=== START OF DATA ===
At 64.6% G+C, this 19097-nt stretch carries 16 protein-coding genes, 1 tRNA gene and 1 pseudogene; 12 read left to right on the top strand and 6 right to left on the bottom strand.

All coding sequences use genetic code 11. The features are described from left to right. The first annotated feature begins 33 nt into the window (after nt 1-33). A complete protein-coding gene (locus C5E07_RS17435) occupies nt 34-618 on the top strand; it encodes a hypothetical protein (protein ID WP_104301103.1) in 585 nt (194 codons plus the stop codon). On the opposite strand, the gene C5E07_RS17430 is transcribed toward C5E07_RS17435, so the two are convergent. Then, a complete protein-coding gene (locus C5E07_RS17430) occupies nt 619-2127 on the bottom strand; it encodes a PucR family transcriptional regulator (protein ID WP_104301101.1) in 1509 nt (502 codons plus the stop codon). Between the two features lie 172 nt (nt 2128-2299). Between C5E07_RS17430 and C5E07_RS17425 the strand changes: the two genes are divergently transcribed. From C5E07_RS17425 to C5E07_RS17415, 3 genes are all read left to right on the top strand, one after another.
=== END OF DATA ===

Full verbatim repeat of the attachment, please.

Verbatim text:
At 64.6% G+C, this 19097-nt stretch carries 16 protein-coding genes, 1 tRNA gene and 1 pseudogene; 12 read left to right on the top strand and 6 right to left on the bottom strand.

All coding sequences use genetic code 11. The features are described from left to right. The first annotated feature begins 33 nt into the window (after nt 1-33). A complete protein-coding gene (locus C5E07_RS17435) occupies nt 34-618 on the top strand; it encodes a hypothetical protein (protein ID WP_104301103.1) in 585 nt (194 codons plus the stop codon). On the opposite strand, the gene C5E07_RS17430 is transcribed toward C5E07_RS17435, so the two are convergent. Then, a complete protein-coding gene (locus C5E07_RS17430) occupies nt 619-2127 on the bottom strand; it encodes a PucR family transcriptional regulator (protein ID WP_104301101.1) in 1509 nt (502 codons plus the stop codon). Between the two features lie 172 nt (nt 2128-2299). Between C5E07_RS17430 and C5E07_RS17425 the strand changes: the two genes are divergently transcribed. From C5E07_RS17425 to C5E07_RS17415, 3 genes are all read left to right on the top strand, one after another.